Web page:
Jan 28 2008
Turkey Busts Alleged Murder Network
Monday, Jan. 28, 2008 By PELIN TURGUT/ISTANBUL
Turkey’s Nobel Prize-winning novelist Orhan Pamuk might sleep a
little easier tonight – or not. A series of dramatic arrests over the
weekend has laid bare what is alleged to be a shadowy network of
ultra-nationalist killers with connections in high places. Their hit
list allegedly included the famous writer, targeted for speaking out
about Turkey’s patchy treatment of its minorities.
The allegations, widely reported by Turkish newspapers, are certainly
as dark as anything Pamuk ever wrote. Istanbul prosecutors have
arrested 13 people, including a former general and a high-profile
lawyer, on charges of "provoking armed rebellion against the
government". They are suspected of involvement in last year’s string
of nationalist-motivated murders, which cost the lives of prominent
ethnic Armenian journalist Hrant Dink and three Christian
missionaries, according to newspapers.
Police picked up the trail that led to the weekend arrests last
summer when they raided a house in a rundown Istanbul district that
revealed a stockpile of weapons and explosives. A number of
low-ranking military officials were subsequently detained. The
military, a powerful behind-the-scenes force in Turkey, weighed in
and a gag order was placed on investigators. Little more was reported
until a dramatic 3 a.m. raid last week on houses across Istanbul, in
which 40 people were detained.
Of those, Veli Kucuk, a retired major general, was allegedly plotting
to kill Pamuk, Turkish newspapers reported. Kucuk is suspected of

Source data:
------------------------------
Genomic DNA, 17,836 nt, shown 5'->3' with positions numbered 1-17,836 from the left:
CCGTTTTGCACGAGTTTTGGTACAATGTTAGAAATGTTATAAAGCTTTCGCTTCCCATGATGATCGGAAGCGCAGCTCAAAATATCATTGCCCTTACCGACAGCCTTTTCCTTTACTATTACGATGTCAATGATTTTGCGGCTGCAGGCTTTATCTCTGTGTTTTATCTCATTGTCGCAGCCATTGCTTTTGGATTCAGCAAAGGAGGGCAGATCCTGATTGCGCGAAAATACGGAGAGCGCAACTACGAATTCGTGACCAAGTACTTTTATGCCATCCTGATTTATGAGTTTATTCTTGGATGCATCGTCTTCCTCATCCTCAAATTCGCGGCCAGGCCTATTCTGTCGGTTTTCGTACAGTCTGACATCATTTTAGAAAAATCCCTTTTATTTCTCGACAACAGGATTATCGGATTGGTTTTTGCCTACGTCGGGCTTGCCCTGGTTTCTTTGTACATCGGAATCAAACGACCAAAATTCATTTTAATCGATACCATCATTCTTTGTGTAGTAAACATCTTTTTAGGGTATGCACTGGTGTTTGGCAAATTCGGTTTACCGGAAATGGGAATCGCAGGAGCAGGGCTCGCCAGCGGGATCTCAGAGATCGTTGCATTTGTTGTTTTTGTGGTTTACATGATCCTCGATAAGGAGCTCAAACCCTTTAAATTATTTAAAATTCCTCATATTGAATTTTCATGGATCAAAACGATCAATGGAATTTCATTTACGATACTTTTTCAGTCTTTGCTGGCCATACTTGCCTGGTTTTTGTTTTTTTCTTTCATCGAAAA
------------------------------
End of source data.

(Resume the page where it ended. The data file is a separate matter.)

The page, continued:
running a secret unit within police forces that carried out bombings
and killings for which other groups were widely blamed. Also arrested
was Kemal Kerincsiz, a nationalist lawyer responsible for numerous
cases against Pamuk, Dink and other intellectuals. None of the
suspects have spoken about the charges.
"If they are true, it suggests there are two parallel universes in
Turkey," says Hakan Altinay, director of the Open Society Institute,
a think tank. "There are people who wake up every morning and plan
murders of political opponents, plot coups and how to destabilize the
country," he said.
Most Turks have long suspected the existence of a covert web of
elements within the security forces and bureaucracy who act outside
the law to uphold their own political ends. There is even a household
name for it: the "deep state", referring to a state within the state.
Newspapers have suggested that this network is the Turkish remnant of
Gladio, a Cold War-era program, orchestrated by the U.S. in several
NATO countries, to create a covert paramilitary force to counter
The arrests are a milestone for Turkey: Kucuk is the first general
officer in recent Turkish history to be brought in by police for
questioning, newspapers said.
But the audacity and sheer scope of the allegations raises the
unsettling question of whether the individuals arrested might just be
the tip of the iceberg. "Who gave the orders? Who protected them for
this long?" says Altinay. "We are faced with the possibility that
this network existed. And, even worse, that it might still exist."